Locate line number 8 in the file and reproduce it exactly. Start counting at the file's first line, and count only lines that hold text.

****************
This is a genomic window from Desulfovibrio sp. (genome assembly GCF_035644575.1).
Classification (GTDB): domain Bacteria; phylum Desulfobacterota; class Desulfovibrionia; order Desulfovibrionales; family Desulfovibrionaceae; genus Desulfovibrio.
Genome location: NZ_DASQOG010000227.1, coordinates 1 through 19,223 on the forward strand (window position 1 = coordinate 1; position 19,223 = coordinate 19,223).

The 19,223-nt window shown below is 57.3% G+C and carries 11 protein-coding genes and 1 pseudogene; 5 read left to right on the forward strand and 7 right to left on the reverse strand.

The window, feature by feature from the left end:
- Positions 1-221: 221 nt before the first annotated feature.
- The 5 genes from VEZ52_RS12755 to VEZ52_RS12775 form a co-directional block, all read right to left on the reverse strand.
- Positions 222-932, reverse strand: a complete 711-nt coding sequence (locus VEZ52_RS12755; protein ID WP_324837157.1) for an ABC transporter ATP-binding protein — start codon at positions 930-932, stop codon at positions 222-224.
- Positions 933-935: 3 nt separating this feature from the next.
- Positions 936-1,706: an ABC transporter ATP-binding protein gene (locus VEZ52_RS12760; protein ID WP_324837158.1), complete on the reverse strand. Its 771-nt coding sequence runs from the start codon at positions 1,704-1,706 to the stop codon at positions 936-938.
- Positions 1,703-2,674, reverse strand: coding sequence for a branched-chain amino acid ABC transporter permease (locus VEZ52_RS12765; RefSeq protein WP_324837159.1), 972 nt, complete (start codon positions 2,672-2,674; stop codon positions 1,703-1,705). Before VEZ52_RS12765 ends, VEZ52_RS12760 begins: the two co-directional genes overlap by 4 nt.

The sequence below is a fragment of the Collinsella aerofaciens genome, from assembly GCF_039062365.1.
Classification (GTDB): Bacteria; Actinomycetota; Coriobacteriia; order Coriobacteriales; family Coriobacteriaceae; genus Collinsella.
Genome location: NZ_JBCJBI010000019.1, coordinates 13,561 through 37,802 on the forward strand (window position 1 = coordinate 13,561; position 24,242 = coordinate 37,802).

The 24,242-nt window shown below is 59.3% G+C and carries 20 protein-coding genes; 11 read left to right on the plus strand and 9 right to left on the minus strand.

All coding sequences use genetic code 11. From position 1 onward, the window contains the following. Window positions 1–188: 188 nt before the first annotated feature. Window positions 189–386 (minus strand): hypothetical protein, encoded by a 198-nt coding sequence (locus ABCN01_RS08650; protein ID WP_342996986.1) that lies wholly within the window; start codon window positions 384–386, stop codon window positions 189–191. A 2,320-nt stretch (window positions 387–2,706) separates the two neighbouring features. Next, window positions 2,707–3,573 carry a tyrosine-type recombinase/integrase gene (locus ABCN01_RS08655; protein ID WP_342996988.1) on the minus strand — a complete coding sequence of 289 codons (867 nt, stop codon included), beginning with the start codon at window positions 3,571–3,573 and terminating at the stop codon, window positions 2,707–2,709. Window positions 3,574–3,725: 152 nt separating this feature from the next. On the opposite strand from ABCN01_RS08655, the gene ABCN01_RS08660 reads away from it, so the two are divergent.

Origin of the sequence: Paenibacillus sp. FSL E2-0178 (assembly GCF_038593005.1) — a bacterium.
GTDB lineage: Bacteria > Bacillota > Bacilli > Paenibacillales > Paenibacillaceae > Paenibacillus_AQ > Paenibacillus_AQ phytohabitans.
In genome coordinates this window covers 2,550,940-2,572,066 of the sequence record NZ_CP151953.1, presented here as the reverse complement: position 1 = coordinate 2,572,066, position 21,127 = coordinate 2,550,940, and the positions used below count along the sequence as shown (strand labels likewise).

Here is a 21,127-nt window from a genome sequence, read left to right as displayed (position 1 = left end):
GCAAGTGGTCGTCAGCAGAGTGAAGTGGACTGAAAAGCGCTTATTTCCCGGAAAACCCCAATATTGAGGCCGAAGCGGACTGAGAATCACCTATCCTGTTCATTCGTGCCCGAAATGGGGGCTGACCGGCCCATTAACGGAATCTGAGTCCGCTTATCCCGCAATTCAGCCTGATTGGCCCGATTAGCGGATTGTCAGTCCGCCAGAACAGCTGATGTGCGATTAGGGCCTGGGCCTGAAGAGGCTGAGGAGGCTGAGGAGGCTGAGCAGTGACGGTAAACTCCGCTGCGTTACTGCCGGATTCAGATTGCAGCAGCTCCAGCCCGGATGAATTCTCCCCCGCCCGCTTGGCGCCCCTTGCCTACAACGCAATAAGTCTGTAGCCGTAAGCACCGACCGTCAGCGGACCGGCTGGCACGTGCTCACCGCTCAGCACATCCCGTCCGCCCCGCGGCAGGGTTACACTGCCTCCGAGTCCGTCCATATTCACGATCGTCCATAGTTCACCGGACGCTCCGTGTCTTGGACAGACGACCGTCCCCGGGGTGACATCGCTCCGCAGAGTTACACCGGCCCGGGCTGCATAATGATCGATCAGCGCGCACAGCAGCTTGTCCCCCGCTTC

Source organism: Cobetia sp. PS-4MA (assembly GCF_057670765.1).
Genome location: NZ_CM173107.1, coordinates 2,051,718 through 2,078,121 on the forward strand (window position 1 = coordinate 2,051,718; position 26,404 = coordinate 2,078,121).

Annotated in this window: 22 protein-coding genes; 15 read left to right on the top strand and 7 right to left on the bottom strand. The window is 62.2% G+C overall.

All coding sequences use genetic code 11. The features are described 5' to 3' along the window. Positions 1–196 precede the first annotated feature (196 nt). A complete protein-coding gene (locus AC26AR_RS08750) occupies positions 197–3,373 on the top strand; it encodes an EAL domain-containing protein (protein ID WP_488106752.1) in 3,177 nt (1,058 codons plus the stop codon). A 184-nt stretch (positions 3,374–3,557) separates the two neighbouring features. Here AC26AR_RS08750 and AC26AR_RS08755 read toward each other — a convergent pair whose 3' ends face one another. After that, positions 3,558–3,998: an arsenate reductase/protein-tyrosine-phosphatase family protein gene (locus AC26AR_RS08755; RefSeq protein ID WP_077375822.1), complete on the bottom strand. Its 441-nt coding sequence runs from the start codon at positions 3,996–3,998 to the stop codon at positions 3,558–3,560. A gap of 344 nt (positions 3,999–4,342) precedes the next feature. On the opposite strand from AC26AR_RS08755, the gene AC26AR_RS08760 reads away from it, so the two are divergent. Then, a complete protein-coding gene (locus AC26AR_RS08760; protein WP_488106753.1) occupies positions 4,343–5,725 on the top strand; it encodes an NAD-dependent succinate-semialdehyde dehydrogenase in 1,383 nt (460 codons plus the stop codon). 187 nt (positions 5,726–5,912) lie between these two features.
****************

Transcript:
- Positions 222-932, reverse strand: a complete 711-nt coding sequence (locus VEZ52_RS12755; protein ID WP_324837157.1) for an ABC transporter ATP-binding protein — start codon at positions 930-932, stop codon at positions 222-224.